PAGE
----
In an article written about the significance of Epiphany, the renowned, American Old Testament scholar, Walter Brueggemann commented: “The narrative of Epiphany is the story of two human communities: Jerusalem, with its great pretensions, and Bethlehem, with its modest promises. We can choose a “return to normalcy” in a triumphalist mode, a life of self-sufficiency that contains within it its own seeds of destruction. Or we can choose an alternative that comes in innocence and a hope that confounds our usual pretensions. We can receive life given in vulnerability. It is amazing—the true accent of epiphany—that the wise men do not resist this alternative but go on to the village. Rather than hesitate or resist, they reorganize their wealth and learning, and reorient themselves and their lives around a baby with no credentials… Our task is to let the vulnerability of Micah 5 disrupt the self-congratulation of Isaiah 60. Most of us are looking in the wrong place. We are off by nine miles. We are now invited to travel those hard, demanding miles away from self-sufficiency… The way ahead is not about security and prosperity but about vulnerability, neighbourliness, generosity, a modest future with spears turned into pruning hooks and swords into ploughshares.” (Walter Brueggemann, Off by Nine Miles: Isaiah 60, 1-7; Matthew 2, 1-12 in The Christian Century Magazine, Dec. 2001)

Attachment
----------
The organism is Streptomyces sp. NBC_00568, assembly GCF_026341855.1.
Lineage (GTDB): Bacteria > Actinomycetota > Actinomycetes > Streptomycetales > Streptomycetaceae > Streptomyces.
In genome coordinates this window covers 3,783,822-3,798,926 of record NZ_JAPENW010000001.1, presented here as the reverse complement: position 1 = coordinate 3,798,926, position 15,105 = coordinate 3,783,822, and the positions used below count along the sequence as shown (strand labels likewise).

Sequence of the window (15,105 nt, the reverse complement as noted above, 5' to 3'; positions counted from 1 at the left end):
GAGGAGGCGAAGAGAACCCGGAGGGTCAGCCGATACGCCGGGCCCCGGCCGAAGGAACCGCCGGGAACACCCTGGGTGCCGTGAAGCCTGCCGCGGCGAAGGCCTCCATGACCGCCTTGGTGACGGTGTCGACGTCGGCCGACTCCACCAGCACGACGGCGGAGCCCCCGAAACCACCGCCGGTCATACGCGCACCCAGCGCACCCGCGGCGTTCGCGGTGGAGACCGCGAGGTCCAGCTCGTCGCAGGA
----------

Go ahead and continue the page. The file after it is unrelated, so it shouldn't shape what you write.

Worthy of note is the impact that our own feelings of insecurity can have on us. They can make us belligerent, defensive and angry. It was his insecurity that fuelled Herod’s fury. In response, Matthew presented his audience with a parody of the king he saw in Herod. He saw a man who simply did not live up to the ancient, masculine virtues attributed to kings – courage, honesty and self-control. Gripped by fear and anger, Herod lashed out. Yet, despite his violence, he failed in his designs. He is a clear indication that even tyrants who act like buffoons can be deadly. Our modern world has seen a succession of buffoon leaders like Idi Amin, Muammar Gaddafi, Saddam Hussein and others in the so-called developed world since them. In contrast, the birth of Jesus ushered in a reign of compassion, mercy and justice.

Epiphany puts the focus on the journey that every one of us is invited to travel. It is a journey that ultimately is a search for God – finding God as central to the meaning of our life; finding God in the ordinariness of family and community, finding God in reaching out to others in need. These are all epiphanies or revelations of God’s presence. As a new year unfolds, may we be alert to the countless epiphanies in which we might discover the love of God among us.